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Healthcare Providers Face New Rules For “All Hazards” Emergency Planning

 MANDATE: All Healthcare Providers Must Comply

to New Rules or Face Loss of Medicare Funding

“All Hazards” Assessment, Planning and

Preparation Deadline is Nov. 15, 2017

By Ron Lander, CPP, CHEPS, CMAS, PSM

Forest fires in Georgia, earthquakes in New Jersey, Typhoon remnants in Seattle, Tornados in California. This article isn’t about climate change, it’s about preparing your healthcare facility for ALL HAZARDS!

On September 16, 2016, six weeks before America’s “historic” election, the U.S. Centers for Medicare and Medicaid Services (CMS) published CMS-3178 – The Final Rule for Healthcare Emergency Preparedness. The purpose of this new regulation is to:

  • Establish consistent emergency preparedness requirements across provider and supplier networks,
  • Establish a more coordinated response to natural and man-made disasters, and
  • Increase patient safety during emergencies.

This is not a sleepy regulation that gives the healthcare industry up to five years to prepare, like HIPAA (Healthcare Insurance Portability and Accountability ACT). This rule mandates that if healthcare facilities do not comply by NOVEMBER 15, 2017, they risk not receiving Medicare and Medicaid reimbursements in December!

Who does this effect? This applies to seventeen Medicare and Medicaid provider sectors, ranging from Home Healthcare workers to major Cancer Treatment centers, medical laboratories and everything in between.

Beyond the techno jargon and acronyms, the goals of the Rule recognize that there are systemic gaps in the emergency Planning and Implementation process that must be closed by establishing consistency and encouraging coordination across the Emergency Preparedness sector of the United states and its possessions.

While the timing is not ideal, this Rule is the result of tragedies of unprecedented proportions. Hurricane Katrina, where dozens of hospital and eldercare home patients died, Superstorm Sandy, where countless hospital “backup systems” were flooded or insufficient for the need, the Anthrax Scare of last decade and the recent H1N1 Epidemic were the catalysts for this type of rule to be developed. In addition, as I have traveled around the country conducting countless assessments, I have discovered numerous cases where nobody on the overnight shift or weekends knew how to operate important life-support critical systems like generators, or who to call when the fuel runs out! Refer to article: http://www.campussafetymagazine.com/article/Backup-Generators-Prove-to-Be-Weak-Link-During-Hurricane-Sandy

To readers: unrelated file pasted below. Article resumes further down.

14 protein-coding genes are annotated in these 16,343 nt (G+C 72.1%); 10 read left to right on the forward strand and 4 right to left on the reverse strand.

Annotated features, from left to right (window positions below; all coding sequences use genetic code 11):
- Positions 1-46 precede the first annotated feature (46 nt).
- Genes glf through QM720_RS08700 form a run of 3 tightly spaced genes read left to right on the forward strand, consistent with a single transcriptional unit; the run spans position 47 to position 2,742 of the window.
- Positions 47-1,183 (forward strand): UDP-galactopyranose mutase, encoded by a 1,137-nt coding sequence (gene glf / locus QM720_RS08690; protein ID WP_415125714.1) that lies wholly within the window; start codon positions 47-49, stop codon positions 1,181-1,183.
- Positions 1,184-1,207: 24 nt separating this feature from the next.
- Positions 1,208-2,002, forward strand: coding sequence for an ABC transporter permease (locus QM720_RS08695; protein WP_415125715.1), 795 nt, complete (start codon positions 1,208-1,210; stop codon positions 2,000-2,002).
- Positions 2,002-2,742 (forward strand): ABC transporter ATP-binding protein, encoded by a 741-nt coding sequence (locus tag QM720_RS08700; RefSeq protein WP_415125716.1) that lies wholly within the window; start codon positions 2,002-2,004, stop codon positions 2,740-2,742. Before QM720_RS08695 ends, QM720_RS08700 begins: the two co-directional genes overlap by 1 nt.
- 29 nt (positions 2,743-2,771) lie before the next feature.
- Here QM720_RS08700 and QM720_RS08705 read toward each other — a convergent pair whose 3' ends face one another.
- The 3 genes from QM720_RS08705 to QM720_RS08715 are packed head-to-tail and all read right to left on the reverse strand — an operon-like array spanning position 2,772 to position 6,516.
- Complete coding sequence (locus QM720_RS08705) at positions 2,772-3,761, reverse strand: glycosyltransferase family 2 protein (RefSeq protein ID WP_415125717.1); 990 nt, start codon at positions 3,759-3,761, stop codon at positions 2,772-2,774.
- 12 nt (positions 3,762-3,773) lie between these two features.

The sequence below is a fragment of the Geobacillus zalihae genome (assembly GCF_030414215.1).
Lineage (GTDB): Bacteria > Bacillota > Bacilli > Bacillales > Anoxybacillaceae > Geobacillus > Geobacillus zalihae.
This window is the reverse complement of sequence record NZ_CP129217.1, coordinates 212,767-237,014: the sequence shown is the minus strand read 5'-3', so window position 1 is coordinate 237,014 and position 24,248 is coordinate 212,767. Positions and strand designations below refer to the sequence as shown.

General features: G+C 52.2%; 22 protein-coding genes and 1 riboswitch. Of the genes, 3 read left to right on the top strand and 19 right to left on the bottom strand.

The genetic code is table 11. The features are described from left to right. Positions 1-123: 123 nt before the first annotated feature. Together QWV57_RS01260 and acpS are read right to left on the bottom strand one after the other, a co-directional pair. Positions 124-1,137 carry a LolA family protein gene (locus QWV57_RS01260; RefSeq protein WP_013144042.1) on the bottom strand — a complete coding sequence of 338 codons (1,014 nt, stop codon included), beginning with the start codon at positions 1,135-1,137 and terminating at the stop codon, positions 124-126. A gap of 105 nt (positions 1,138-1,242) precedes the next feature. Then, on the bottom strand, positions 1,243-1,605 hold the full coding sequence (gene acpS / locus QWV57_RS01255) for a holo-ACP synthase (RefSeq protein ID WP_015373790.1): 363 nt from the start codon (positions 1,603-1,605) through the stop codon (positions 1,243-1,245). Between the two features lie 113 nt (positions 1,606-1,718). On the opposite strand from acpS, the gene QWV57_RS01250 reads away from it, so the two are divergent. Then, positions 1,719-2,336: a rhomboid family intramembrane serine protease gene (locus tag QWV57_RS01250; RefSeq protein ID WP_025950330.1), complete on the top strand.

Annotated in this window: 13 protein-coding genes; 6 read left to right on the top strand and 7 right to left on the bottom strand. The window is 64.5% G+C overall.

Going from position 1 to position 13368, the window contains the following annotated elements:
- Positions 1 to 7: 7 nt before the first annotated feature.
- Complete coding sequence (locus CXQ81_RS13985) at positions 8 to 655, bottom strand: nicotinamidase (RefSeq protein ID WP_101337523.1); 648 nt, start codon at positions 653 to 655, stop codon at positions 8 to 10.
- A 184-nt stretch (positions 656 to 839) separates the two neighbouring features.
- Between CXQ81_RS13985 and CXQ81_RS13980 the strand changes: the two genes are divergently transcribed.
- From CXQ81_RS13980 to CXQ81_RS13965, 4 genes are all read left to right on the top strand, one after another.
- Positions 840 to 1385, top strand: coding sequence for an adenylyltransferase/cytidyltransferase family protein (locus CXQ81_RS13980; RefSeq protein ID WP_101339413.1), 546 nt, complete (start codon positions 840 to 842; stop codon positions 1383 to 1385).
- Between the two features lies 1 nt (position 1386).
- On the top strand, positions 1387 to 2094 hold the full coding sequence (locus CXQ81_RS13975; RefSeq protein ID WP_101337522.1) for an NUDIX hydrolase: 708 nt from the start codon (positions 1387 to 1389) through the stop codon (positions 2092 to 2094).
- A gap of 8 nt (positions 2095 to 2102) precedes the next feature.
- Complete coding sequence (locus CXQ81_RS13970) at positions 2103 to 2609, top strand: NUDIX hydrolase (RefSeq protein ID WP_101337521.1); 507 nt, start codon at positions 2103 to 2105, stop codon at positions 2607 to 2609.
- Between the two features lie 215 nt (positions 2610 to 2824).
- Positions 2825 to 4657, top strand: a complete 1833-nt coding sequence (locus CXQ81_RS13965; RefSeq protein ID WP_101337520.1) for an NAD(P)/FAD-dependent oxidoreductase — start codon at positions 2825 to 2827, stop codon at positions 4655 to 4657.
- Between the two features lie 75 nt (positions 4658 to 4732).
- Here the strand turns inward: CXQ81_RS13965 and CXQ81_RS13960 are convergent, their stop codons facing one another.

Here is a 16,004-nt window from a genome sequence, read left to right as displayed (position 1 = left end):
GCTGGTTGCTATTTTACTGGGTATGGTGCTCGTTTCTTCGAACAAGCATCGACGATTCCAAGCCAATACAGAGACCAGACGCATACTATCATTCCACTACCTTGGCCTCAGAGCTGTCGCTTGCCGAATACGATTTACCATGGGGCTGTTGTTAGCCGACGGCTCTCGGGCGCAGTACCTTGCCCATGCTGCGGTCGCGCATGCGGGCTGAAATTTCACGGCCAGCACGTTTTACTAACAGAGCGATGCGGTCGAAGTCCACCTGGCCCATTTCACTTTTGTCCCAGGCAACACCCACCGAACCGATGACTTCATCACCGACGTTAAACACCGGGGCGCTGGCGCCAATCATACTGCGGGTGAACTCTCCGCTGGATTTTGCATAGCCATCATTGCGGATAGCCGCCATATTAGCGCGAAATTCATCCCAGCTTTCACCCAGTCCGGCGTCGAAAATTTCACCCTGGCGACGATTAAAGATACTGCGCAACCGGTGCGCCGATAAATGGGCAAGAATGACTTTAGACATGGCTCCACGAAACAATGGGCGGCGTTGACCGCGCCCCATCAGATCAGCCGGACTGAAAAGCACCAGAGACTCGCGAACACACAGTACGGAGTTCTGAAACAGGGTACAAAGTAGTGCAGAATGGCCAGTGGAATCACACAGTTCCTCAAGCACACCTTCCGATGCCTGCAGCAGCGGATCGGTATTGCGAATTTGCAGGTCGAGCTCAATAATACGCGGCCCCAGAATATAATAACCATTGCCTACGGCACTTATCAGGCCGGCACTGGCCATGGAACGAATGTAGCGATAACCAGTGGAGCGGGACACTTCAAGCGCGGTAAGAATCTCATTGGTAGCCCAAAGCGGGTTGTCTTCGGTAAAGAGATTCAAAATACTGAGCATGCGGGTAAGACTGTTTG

Further, there are requirements to provide:

  • Risk Assessment and Planning Document

Each individual facility must (internally or externally) perform a Risk Assessment to identify the areas that must be dealt-with in order to conform with the Final Rule.

  • Policies and Procedures

Based on the Risk Assessment, develop an emergency plan using an all-hazards approach-focusing on capabilities and capabilities that are critical for a full spectrum of emergencies, or disaster specific to the respective location(s).

  • Communications Plan

Develop and maintain a communications plan to ensure that Patient care must be well coordinated within the facility, across healthcare providers and with State and Local public health departments and emergency systems